I was nervous when we arrived at the ‘border’ of the Egipto neighbourhood. I was accompanied by a guide, Andres, with long dreads from the Caribbean coast of Colombia, who has worked on various social projects, including the Egipto area of Bogota. He said that there are four rival gangs in the area, and if tourists enter by accident they will get robbed, ‘but don’t worry – if you are with the locals you are safe’. The gang leader, called calabaza or pumpkin, then arrived to take us in. Very friendly but clear you would not want to mess with him! He only spoke Spanish, so Andres was translating.
He was telling me all about the area; how they used to put branches down on the road to obstruct police vans and how the kids used to signal to the gang if the police, their rivals or tourists were incoming. They had different hand signals depending on who it was. He also showed me bullet marks on the walls and photos of their handmade guns. Apparently, guns were easy to get hold of, it’s the bullets that were tricky to find, so they had to have a good aim. Andres also showed me these little mirrors on the upper floors next to the windows, so they can see who’s coming. I felt a little nervous when he said they know you’re here!
All the buildings are pretty basic concrete structures, yet covered in amazing colourful graffiti, each with a meaning or telling a story of the area. Pumpkin was explaining how in the past, the children of the neighbourhood have always looked up to the gang members with their money, good clothes and nice trainers – wanting to be like them. As we stood on a street corner, Pumpkin was casually telling me how his father was head of the gang before him, and that he was shot on this very spot when he was 10…..my mind flashed to my 10-year-old son back in the UK, and I silently planned my escape route out of there.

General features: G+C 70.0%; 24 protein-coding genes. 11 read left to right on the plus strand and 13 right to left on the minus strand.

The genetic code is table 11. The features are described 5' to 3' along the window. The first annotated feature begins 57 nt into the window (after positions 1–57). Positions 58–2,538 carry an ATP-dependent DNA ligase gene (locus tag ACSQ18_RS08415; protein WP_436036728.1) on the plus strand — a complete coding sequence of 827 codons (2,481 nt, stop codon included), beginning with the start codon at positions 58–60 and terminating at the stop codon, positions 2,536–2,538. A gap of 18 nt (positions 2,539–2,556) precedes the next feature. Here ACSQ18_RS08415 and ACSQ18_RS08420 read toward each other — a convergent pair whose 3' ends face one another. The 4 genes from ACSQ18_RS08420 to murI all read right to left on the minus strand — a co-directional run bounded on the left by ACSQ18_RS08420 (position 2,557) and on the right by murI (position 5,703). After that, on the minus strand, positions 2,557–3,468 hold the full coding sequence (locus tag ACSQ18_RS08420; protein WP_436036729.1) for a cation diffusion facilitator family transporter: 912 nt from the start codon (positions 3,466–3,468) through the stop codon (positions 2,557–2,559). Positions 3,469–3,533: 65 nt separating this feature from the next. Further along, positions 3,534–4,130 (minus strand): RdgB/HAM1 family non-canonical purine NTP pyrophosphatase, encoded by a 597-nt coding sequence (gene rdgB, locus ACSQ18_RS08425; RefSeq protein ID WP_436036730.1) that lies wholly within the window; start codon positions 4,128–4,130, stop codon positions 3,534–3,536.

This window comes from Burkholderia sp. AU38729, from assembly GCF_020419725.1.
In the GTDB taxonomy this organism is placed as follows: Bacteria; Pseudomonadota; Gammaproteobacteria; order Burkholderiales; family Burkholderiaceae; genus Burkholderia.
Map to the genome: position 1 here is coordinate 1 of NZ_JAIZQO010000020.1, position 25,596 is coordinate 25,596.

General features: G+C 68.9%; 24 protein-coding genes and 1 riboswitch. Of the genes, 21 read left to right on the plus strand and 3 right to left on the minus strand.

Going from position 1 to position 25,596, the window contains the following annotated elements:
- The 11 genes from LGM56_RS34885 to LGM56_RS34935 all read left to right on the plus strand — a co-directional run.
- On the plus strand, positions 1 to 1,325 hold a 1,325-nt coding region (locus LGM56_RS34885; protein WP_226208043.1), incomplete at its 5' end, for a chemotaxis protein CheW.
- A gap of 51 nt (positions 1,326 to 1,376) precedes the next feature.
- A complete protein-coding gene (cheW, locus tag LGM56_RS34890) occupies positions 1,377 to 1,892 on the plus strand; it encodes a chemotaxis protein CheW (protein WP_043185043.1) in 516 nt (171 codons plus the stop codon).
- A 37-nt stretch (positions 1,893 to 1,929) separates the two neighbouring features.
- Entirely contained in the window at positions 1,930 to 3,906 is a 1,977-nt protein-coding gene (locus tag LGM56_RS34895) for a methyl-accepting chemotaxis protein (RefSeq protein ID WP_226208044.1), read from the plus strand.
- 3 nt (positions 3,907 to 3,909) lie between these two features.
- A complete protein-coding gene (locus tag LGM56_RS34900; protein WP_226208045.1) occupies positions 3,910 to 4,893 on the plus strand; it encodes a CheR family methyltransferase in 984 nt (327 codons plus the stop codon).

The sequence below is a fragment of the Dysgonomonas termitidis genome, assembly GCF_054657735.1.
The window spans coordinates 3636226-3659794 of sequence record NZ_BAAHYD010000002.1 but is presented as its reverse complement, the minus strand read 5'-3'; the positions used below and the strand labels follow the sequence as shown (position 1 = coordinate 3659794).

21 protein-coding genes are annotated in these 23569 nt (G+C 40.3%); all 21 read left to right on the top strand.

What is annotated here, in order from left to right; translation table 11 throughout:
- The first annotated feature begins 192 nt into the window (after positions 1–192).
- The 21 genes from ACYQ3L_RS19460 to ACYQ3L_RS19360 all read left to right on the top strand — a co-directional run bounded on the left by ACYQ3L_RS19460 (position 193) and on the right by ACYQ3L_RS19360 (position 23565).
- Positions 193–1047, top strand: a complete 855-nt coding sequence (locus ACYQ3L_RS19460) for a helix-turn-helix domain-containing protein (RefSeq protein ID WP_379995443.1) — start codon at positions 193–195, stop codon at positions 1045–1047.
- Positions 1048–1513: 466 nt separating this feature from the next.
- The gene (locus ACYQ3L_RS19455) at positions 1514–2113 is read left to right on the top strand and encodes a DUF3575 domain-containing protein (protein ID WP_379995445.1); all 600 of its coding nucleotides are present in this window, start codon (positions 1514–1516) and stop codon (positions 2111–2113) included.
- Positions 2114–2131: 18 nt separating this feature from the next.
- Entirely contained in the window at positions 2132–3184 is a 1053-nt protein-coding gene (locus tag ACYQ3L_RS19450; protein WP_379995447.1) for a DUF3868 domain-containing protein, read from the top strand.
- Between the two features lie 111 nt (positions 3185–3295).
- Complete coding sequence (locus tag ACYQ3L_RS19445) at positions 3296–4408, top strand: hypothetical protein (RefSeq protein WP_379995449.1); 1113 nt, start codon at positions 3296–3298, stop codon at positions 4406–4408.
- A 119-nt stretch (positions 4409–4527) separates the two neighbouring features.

Various people walked past us, all looking reassuringly normal. Everyone seemed to know Pumpkin and stopped to speak. We paused briefly at a shop, the only place that sells anything in the neighbourhood. It seems to be a one stop place for everything – groceries, pharmacy, coffee shop, clothes. Pumpkin proudly handed me a copy of his dictionary, produced in conjunction with the social studies team at the University of Colombia, with whom he has been working to set up the Breaking Borders project. “You can now learn to speak like a gangster”, he told me with a cheeky grin.
The top of the hill was as far as we could safely go, where Pumpkin’s territory ended, and the rival gang’s turf began. We stopped by a makeshift memorial to all those that had been murdered in the neighbourhood and he pointed to another area that “you definitely wouldn’t go into alone”. We headed that way, past the motorcycle helmet hanging in the trees to signal where you can hire a hitman. There are no roads in this part, no solid buildings, just narrow pathways and houses cobbled together with wood and corrugated iron.
Entering Pumpkins house, a world away from my Cotswold life, I felt sad being in his home. He literally has nothing. It’s hard to comprehend that he lived here with his wife, two children and various dogs and cats. I’d seen similar things on TV but standing there made it so real. He seemed happy though, everyone I saw did. He walked me past his shelf of football trophies, the only shelf in the house, and out onto the balcony with incredible views of the city. I had to smile at the irony of his million-dollar view.
I felt a little uncomfortable at times, being a middle-class western person, just coming to look at how the ‘poor people’ live. I did say this and asked how they felt about tourists coming. He said he liked it, good to break down borders and stereotypes on both sides. It was an incredible experience: interesting and like nothing I’d experienced before.
At the bottom of the street where we left the neighbourhood is a dual carriageway. Pumpkin just walked out, put his hand up and stopped the traffic so we could cross. Can’t imagine many people who can stop four lanes of traffic!!
I can’t lie, my heart did beat a little slower when back in the car out of Egipto.